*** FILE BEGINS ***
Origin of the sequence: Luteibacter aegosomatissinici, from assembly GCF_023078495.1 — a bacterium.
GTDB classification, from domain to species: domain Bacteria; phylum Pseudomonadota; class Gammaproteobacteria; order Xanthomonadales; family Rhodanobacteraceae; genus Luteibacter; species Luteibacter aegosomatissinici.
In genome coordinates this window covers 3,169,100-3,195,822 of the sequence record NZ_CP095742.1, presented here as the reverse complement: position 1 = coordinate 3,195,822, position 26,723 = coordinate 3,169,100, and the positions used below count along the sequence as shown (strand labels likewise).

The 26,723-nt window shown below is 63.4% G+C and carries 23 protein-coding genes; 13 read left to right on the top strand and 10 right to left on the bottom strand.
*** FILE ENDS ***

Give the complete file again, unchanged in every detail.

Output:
Origin of the sequence: Luteibacter aegosomatissinici, from assembly GCF_023078495.1 — a bacterium.
GTDB classification, from domain to species: domain Bacteria; phylum Pseudomonadota; class Gammaproteobacteria; order Xanthomonadales; family Rhodanobacteraceae; genus Luteibacter; species Luteibacter aegosomatissinici.
In genome coordinates this window covers 3,169,100-3,195,822 of the sequence record NZ_CP095742.1, presented here as the reverse complement: position 1 = coordinate 3,195,822, position 26,723 = coordinate 3,169,100, and the positions used below count along the sequence as shown (strand labels likewise).

The 26,723-nt window shown below is 63.4% G+C and carries 23 protein-coding genes; 13 read left to right on the top strand and 10 right to left on the bottom strand.